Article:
Seeing Lopez’s best screen work since her early heyday of Selena and Out of Sight isn’t the only reason to check out writer/director Lorene Scafaria’s…
Here's the late, beloved Henry Gibson on my favorite sitcom, "The Dick Van Dyke Show," in 1966. (When I grow up, I still want to be Rob Petrie.) On "Laugh-In" (1968-1971), he was known for his recitations, which began with him holding a large artificial flower (he himself was only 5'3") and announcing: "A poem... by Henry Gibson." This particular poem, originally penned by a guy named Frank Stanton circa 1920, later became a song by Gibson and Richard Baskin, performed by Haven Hamilton at the Grand Ole Opry (and sponsored by Goo Goo Candy Clusters) in Robert Altman's "Nashville" (1975). Full lyrics to Haven's inspirational anthem below:
(via Robert C. Cumbow, >Richard T. Jameson)
Haven: "And now I'd like to do a special old favorite, the song that got me started in this business that's been so kind to me, a song you've loved through the years, and one I'm sure you're gonna love tonight: "Keep a' Goin'"!
Well, if you strike a thorn or rose, Keep a-goin'! And if it hails or if it snows, Keep a-goin'! Ain't no use to sit an' whine 'Cause the fish ain't on your line Bait your hook and keep a-tryin'-- Keep a-goin'!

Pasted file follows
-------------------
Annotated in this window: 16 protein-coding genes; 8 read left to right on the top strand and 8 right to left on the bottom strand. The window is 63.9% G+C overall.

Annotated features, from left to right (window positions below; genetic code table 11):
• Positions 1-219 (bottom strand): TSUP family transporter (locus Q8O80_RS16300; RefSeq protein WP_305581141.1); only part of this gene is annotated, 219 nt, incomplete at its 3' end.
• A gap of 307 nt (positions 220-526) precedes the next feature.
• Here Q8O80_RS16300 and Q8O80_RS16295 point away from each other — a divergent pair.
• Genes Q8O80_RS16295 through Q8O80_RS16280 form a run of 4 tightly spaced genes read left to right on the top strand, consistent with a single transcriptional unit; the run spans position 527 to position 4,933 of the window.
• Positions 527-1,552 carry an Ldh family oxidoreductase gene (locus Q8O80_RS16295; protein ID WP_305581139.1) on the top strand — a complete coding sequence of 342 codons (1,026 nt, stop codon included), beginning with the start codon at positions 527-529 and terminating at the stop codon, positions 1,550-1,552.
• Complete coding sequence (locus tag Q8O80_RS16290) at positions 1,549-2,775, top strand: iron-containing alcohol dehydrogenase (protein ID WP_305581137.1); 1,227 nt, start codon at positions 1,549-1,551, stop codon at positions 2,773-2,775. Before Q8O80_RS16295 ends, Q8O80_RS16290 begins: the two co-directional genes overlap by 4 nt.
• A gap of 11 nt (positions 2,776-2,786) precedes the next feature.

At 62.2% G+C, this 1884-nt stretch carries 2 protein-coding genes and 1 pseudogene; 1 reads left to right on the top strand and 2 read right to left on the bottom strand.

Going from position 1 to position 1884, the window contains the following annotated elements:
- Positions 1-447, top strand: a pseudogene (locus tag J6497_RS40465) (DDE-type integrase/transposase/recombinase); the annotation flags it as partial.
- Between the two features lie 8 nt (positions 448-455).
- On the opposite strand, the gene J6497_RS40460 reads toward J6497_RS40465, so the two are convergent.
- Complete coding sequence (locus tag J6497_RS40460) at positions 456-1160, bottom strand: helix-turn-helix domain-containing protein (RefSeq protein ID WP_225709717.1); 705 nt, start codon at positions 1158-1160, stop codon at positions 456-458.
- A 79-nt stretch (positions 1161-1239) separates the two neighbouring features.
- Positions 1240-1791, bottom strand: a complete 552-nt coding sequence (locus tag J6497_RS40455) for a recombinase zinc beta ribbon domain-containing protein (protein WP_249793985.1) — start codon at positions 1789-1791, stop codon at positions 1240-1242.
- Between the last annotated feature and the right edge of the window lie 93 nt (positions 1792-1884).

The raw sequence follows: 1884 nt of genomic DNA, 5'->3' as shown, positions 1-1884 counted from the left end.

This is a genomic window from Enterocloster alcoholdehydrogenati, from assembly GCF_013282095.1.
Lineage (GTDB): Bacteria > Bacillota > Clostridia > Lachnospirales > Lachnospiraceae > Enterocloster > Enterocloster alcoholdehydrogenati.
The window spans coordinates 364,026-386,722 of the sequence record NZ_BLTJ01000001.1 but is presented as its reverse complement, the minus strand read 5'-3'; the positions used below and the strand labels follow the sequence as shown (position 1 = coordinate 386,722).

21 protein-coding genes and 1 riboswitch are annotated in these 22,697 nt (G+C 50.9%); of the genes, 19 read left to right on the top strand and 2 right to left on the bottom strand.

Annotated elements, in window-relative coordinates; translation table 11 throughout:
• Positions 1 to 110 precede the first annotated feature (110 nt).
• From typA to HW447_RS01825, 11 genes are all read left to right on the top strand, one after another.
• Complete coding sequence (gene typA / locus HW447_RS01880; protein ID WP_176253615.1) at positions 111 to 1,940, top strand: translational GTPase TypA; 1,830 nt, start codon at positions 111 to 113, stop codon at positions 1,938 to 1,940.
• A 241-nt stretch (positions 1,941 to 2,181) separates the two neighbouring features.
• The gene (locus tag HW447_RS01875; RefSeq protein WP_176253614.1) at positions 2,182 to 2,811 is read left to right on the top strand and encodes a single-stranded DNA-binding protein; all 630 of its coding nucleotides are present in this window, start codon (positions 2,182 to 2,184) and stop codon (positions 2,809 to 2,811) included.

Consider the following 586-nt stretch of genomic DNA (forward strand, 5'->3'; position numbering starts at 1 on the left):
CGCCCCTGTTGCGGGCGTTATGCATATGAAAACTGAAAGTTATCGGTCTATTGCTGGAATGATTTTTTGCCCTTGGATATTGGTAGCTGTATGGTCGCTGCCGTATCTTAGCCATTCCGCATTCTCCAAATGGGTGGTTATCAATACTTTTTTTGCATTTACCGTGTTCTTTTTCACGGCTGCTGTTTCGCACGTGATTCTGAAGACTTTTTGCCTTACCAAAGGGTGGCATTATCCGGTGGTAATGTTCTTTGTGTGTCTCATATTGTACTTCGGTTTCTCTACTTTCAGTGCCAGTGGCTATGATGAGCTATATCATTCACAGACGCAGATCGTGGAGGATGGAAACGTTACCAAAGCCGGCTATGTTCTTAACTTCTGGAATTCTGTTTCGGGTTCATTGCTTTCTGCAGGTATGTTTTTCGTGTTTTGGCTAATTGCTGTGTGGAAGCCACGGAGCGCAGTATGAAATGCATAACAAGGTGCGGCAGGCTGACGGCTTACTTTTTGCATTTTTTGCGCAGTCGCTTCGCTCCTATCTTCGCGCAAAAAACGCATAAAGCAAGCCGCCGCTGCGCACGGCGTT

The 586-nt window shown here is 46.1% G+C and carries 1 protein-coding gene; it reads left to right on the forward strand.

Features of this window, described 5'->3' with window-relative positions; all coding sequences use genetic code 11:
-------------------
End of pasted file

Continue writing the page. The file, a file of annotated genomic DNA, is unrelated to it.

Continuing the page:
When the weather kills your crop, Keep a-goin'! Why, it takes work to reach the top, Keep a-goin'! If the skys look dark and gray Tell the world you'll be OK And don't forget to pray! Keep a-goin'!
If you're up against the wall, Keep a-goin'! Swallow hard and just stand tall, Keep a-goin'! S'pose you're out of any dime, Bein' broke ain't any crime! It'll all work out in time, Keep a-goin'!
And if the doctor says you're through, Keep a-goin'! Why he's a human just like you, Keep a-goin'! Ain't no law says you must die, Wipe them tears from off your eye, Give ol' life another try -- Keep a-goin'!
Ain't no law says you must die, Wipe them tears from off your eye, Trust the Good Lord up on high -- He'll help! Keep a-goin'! Keep a-goin'!
EDITOR'S NOTE: Sometimes, Roger Ebert is exposed to bad movies. When that happens, it is his duty -- if not necessari...
A review of the new film by Roman Polanski, which premiered at the Venice Film Festival.
On three films from TIFF that all feature journalists, and that are all good!